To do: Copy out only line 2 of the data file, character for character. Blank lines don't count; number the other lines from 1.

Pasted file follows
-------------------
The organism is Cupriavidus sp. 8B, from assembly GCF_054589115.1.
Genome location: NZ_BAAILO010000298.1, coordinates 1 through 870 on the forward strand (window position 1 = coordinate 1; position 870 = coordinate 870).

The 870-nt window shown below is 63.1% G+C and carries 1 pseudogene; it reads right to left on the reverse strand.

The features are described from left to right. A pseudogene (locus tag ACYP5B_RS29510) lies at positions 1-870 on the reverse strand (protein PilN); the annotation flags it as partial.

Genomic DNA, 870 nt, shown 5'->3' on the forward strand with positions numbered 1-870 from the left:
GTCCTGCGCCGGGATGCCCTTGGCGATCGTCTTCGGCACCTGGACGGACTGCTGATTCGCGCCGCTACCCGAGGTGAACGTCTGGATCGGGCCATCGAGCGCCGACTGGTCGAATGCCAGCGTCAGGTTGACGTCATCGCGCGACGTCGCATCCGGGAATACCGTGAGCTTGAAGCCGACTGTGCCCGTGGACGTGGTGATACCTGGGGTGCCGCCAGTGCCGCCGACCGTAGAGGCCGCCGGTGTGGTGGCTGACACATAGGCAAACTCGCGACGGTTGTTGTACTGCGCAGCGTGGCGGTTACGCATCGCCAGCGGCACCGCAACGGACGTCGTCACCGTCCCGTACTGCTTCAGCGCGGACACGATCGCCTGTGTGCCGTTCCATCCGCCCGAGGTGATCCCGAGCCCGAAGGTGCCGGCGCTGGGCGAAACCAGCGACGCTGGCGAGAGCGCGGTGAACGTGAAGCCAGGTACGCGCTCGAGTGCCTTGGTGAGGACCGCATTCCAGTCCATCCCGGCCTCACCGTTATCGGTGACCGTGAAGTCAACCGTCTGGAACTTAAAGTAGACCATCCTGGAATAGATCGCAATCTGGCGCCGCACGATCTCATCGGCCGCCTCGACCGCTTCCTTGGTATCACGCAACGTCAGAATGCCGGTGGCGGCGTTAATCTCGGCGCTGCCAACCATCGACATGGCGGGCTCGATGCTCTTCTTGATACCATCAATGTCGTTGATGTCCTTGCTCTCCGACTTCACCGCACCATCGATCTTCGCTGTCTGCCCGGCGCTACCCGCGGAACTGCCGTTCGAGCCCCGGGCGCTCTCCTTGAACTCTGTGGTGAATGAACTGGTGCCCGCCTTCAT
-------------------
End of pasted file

Genome location: NZ_BAAILO010000298.1, coordinates 1 through 870 on the forward strand (window position 1 = coordinate 1; position 870 = coordinate 870).